Responding to Adversity - Responding to Adversity A...

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Responding to Adversity – A Personal Account Brett N. Steenbarger, Ph.D. www.brettsteenbarger.com This past Thursday (3/24/05), I traded poorly. I didn’t lose a tremendous amount of money—I’m pretty good about getting out when I’m wrong—but the money was not what concerned me. What gnawed at me was that I was completely wrong about the market’s morning direction. Partly it was a problem of getting “married to an opinion”. I saw that there had been substantial weakness the prior day, and I expected that to carry over to Thursday’s trade. With each push up early in the morning, I faded the moves. Several trades briefly went in my favor only to see the market bounce even higher. Before I knew it, I was nicely in the red. Worse yet, I couldn’t figure out why . Remembering the medical advice I had so often given other traders—“Above all else, do no harm”—I packed it in for the day. It didn’t help matters that my opinion was borne out in the afternoon trade. The errant experience led me to scan the market to try to identify where I had gone wrong. The first thing I noticed was that the vast majority of stocks that I scanned were rising in the morning, even as I was trying to get short. I thought to myself, “Suppose I constructed an indicator that told me how many stocks were in an uptrend vs. downtrend during the day. Would shifts in the trending behavior of individual stocks lead moves in the large indexes?” After a couple of misfires, I figured out a way to measure “trending” on a short- term basis and apply it to the large universe of S&P and NASDAQ stocks, including both small cap and larger cap issues. Below appears a chart of the indicator for Thursday’s trade:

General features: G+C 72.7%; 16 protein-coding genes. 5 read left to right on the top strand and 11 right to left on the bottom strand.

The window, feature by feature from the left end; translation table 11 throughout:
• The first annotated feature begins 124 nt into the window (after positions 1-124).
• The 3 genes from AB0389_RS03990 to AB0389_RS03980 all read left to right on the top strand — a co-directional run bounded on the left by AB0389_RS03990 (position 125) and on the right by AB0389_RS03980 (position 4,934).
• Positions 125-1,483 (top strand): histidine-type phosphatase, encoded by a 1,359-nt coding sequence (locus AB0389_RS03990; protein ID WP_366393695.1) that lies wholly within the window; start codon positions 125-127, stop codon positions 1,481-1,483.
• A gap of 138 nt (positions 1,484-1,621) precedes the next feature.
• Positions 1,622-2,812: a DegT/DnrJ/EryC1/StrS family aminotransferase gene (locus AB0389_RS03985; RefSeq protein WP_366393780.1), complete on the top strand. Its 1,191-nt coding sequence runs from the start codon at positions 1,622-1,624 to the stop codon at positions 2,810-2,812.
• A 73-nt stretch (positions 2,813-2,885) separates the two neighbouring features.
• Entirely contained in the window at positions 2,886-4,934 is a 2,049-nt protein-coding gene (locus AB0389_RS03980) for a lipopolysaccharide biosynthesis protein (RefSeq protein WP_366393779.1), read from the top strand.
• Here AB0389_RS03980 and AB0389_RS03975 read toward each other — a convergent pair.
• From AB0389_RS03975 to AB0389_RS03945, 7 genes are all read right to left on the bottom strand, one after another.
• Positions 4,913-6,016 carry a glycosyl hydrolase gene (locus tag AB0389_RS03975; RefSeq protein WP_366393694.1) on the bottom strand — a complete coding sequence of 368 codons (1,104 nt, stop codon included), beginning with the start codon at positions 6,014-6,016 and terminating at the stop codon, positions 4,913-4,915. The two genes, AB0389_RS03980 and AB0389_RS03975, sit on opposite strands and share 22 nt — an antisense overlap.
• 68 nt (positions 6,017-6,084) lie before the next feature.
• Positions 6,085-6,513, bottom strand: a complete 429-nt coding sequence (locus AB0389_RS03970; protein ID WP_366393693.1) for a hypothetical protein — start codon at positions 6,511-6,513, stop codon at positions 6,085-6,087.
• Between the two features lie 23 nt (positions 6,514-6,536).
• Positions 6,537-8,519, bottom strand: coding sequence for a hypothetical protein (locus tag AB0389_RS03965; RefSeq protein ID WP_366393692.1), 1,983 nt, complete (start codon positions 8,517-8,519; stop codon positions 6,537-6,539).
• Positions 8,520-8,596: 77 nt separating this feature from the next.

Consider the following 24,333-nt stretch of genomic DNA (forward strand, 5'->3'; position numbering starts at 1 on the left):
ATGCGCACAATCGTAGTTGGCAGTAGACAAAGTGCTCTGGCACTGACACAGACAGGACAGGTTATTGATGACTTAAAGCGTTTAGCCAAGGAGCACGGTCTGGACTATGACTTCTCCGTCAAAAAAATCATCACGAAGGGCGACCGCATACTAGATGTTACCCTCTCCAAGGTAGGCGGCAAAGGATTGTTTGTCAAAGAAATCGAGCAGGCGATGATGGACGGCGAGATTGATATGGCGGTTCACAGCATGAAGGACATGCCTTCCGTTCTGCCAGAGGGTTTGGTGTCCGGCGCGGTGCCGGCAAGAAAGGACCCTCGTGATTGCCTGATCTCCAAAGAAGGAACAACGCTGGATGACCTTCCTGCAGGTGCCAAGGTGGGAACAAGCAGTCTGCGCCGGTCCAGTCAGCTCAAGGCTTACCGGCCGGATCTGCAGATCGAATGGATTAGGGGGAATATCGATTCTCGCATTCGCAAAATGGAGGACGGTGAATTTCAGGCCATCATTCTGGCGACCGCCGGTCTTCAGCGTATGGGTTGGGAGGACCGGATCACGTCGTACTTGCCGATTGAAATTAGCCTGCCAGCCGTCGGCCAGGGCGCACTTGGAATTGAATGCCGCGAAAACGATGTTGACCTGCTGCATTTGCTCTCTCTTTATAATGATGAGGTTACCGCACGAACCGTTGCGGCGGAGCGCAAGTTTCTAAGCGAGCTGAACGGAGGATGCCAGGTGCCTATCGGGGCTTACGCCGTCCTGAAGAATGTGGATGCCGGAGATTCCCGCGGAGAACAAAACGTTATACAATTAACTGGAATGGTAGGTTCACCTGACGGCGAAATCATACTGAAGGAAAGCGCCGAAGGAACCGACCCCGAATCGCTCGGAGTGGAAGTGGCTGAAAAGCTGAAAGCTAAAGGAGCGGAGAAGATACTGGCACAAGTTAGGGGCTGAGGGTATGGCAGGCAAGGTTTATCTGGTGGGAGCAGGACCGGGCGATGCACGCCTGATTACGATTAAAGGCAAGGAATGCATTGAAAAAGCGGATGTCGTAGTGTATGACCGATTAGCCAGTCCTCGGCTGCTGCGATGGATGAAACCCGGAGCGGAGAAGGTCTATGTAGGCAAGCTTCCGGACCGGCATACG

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Notice how, early in the morning, the % of issues trending higher (the red line) was steadily rising. We then dipped and made a second high, but fewer stocks by that time were uptrending (though at no point during the day were more stocks downtrending than uptrending). The market gradually rose to its high of the day midday, but again fewer stocks were participating in that upward movement. For the remainder of the day, the
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Responding to Adversity - Responding to Adversity A...

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